At the entrance to the Rutgers Business School is a large plaza beneath the "bridge" feature connecting two towers of offices and classrooms.

RBS Dean Glenn Shafer said the new building “shows Rutgers’ commitment to providing first-rate business education for students from New Jersey and around the world.”

 “Our partnerships with scientific and technological disciplines at Rutgers give our students access to new skills businesses need in the information economy,” Shafer said.

The building was designed by architect Enrique Norten to create a landmark gateway to the Livingston Campus. As eye-catching as it is from the outside, it has numerous impressive features inside, from a 60-foot atrium, 12-foot doors leading into each classroom, a 440-seat theater-like auditorium and glass-enclosed team rooms. The building is designed to accommodate 3,200 undergraduate students.   

In an interview earlier this year, Norten had this to say about the building: “The main idea was to create a state-of-the-art facility.”

“It would be a very comfortable building, a very efficient building,’’ he explained, “but it would also represent the personality of a cutting-edge, forward-looking institution.”

Rutgers Business School, which has a location in Newark, constructed the Livingston Campus building as a result of private, anonymous gift announced by the university in 2008. The majority of the $13 million gift was earmarked for the business school building.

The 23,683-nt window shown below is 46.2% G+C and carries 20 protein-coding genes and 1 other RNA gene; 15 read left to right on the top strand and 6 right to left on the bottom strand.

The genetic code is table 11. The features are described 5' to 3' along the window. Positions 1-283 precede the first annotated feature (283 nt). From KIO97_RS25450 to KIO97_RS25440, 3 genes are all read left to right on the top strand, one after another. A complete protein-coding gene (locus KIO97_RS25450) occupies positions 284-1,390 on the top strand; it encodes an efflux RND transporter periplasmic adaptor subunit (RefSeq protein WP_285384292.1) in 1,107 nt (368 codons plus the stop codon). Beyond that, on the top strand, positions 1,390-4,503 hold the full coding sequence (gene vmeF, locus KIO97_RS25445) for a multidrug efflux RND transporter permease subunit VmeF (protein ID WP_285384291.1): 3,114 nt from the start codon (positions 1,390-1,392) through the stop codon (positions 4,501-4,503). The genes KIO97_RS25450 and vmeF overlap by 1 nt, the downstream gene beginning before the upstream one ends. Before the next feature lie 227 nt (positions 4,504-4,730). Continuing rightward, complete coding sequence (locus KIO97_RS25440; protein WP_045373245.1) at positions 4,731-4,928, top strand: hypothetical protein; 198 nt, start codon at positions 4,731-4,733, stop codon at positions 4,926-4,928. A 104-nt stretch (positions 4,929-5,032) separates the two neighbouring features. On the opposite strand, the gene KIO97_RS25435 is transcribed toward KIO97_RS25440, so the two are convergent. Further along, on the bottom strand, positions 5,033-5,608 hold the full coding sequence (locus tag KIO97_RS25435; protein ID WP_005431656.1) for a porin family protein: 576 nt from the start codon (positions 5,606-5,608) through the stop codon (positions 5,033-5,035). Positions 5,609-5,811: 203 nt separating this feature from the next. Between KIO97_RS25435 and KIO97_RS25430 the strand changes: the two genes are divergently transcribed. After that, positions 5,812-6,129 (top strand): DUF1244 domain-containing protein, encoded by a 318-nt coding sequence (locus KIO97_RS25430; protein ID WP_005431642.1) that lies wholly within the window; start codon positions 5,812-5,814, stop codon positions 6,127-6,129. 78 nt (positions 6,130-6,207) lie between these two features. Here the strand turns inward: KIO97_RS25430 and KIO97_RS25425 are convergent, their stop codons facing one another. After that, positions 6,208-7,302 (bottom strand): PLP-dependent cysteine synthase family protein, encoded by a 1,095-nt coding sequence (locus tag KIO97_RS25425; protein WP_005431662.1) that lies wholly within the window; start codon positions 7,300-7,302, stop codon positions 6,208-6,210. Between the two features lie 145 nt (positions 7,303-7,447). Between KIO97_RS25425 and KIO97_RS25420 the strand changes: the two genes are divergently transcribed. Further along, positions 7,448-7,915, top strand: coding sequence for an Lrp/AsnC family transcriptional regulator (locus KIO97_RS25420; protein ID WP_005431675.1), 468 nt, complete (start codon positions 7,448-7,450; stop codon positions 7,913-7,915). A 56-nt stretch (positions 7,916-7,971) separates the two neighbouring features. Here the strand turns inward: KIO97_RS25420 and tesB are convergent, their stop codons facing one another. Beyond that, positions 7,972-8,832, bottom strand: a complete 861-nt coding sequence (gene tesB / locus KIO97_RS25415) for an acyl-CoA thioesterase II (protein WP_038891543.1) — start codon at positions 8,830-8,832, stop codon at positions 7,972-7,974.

Plans proposed at the time of the historic gift called for Livingston to become a campus dedicated to business and professional studies. It was an updated vision for a campus that was started in 1969 as home to the first co-ed liberal arts college at Rutgers University.  With the vestiges of old army barracks standing on its borders, the mission of Livingston College reflected the socio-political changes of the 1960s.

The Plaza@Livingston, a collection of shops not far from the new RBS building.

By the 1980s, the college still clung to its roots as an experimental college with its own history of diversity as well as social and political activism. Livingston College disappeared in 2007 with the creation of the School of Arts and Sciences.    

The new Rutgers Business School building stands on the north end of the Livingston Campus, close to the landmark Rutgers Athletic Center and within walking distance of new student apartments and a retail center containing restaurants, a movie theater, nail salon, a Starbucks and an Apple store.

A formal ground-breaking ceremony with dignitaries from Rutgers University and Rutgers Business School is scheduled for Oct. 25.

-Susan Todd


More on 100 Rock

New building gives Rutgers Business School a dramatic presence on Livingston Campus

Glass curtain wall on new Rutgers Business School building reflects tale of globalization

Architect Enrique Norten wants "life and energy" of business school to be visible part of campus canvas

Photos of 100 Rock

Livingston Campus: 100 Rock Directions

Campus Buses and Shuttle Services


TAGS: Architecture Glenn Shafer Livingston Campus New Brunswick Newark Rutgers Business School Technology Undergraduate New Brunswick Undergraduate Newark